Asteroid 2018 LA Strikes Earth

Asteroid 2018 LA was discovered early on 02 June 2018 and was determined to be on a collision course with Earth. This rock was only a couple of meters across so it was small, still I would have hoped to hear something about it on the news – there is a reason for that as you will see. The really great part about all of this is this tiny asteroid was spotted at all. Credits: NASA/JPL-Caltech/CSS-Univ. of Arizona

Anyway. . .

The story from NASA is below but there are reports of meteors falling to Earth over the weekend at about the same time. One in China where fragments of meteorites that fell in southwest China’s on June 1 have been found in a village of the province’s Menghai County, Yunnan Province. Reports had two fragments coming through roofs and one being found in a corn field.

Another is from farmer Barend Swanepoel in South Africa and not only did he witness the incoming meteor he captured a video and posted in on Face Book. Here’s the YouTube version:

NASA: A boulder-sized asteroid designated 2018 LA was discovered Saturday morning, June 2, and was determined to be on a collision course with Earth, with impact just hours away. Because it was very faint, the asteroid was estimated to be only about 6 feet (2 meters) across, which is small enough that it was expected to safely disintegrate in Earth’s atmosphere. Saturday’s asteroid was first discovered by the NASA-funded Catalina Sky Survey, located near Tucson and operated by the University of Arizona.

Although there was not enough tracking data to make precise predictions ahead of time, a swath of possible locations was calculated stretching from Southern Africa, across the Indian Ocean, and onto New Guinea. Reports of a bright fireball above Botswana, Africa, early Saturday evening match up with the predicted trajectory for the asteroid. The asteroid entered Earth’s atmosphere at the high speed of 10 miles per second (38,000 mph, or 17 kilometers per second) at about 16:44 UTC (9:44 a.m. PDT, 12:44 p.m. EDT, 6:44 p.m. local Botswana time) and disintegrated several miles above the surface, creating a bright fireball that lit up the evening sky. The event was witnessed by a number of observers and was caught on webcam video.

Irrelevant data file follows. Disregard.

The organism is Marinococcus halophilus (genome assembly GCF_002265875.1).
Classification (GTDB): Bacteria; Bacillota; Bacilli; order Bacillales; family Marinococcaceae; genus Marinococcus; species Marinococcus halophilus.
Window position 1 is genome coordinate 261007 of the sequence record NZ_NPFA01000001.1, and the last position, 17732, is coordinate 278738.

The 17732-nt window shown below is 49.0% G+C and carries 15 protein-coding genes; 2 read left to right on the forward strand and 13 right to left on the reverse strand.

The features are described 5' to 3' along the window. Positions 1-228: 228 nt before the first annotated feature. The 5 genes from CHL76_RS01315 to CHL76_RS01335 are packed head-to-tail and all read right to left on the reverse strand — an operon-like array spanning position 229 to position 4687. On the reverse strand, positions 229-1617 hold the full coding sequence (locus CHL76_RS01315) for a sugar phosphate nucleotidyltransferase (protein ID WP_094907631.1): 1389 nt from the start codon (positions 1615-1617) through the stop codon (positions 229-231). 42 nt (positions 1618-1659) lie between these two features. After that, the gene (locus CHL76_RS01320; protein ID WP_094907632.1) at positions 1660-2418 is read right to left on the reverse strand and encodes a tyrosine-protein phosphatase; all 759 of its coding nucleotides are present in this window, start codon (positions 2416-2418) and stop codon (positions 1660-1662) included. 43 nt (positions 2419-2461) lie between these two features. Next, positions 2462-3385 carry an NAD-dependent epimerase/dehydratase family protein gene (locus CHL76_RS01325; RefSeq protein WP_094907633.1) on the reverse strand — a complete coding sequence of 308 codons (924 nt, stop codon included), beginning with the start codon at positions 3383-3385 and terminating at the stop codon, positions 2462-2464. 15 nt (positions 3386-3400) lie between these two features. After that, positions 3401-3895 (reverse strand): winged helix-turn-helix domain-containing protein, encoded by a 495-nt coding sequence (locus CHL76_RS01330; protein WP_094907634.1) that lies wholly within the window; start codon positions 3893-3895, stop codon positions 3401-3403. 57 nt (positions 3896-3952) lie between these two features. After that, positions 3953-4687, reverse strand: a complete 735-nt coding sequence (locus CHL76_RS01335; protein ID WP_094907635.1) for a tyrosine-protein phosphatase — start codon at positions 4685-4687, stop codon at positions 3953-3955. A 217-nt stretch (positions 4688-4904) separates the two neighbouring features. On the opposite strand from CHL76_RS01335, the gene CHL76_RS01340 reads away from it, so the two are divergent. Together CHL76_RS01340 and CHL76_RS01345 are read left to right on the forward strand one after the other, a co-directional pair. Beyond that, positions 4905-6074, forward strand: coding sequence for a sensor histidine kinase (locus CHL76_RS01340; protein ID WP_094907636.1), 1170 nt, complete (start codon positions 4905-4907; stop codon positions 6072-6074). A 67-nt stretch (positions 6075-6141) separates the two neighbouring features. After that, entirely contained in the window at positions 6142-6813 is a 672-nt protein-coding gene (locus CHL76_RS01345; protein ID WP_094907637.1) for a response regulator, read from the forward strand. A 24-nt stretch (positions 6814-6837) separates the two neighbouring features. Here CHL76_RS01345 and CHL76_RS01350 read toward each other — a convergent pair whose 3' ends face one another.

When it was first detected, the asteroid was nearly as far away as the Moon’s orbit, although that was not initially known. The asteroid appeared as a streak in the series of time-exposure images taken by the Catalina telescope . As is the case for all asteroid-hunting projects, the data were quickly sent to the Minor Planet Center in Cambridge, Massachusetts, which calculated a preliminary trajectory indicating the possibility of an Earth impact. The data were in turn sent to the Center for Near-Earth Object Studies (CNEOS) at NASA’s Jet Propulsion Laboratory in Pasadena, California, where the automated Scout system also found a high probability that the asteroid was on an impact trajectory. Automated alerts were sent out to the community of asteroid observers to obtain further observations, and to the Planetary Defense Coordination Office at NASA Headquarters in Washington. However, since the asteroid was determined to be so small and therefore harmless, no further impact alerts were issued by NASA.

“This was a much smaller object than we are tasked to detect and warn about,” said Lindley Johnson, Planetary Defense Officer at NASA Headquarters. “However, this real-world event allows us to exercise our capabilities and gives some confidence our impact prediction models are adequate to respond to the potential impact of a larger object.”

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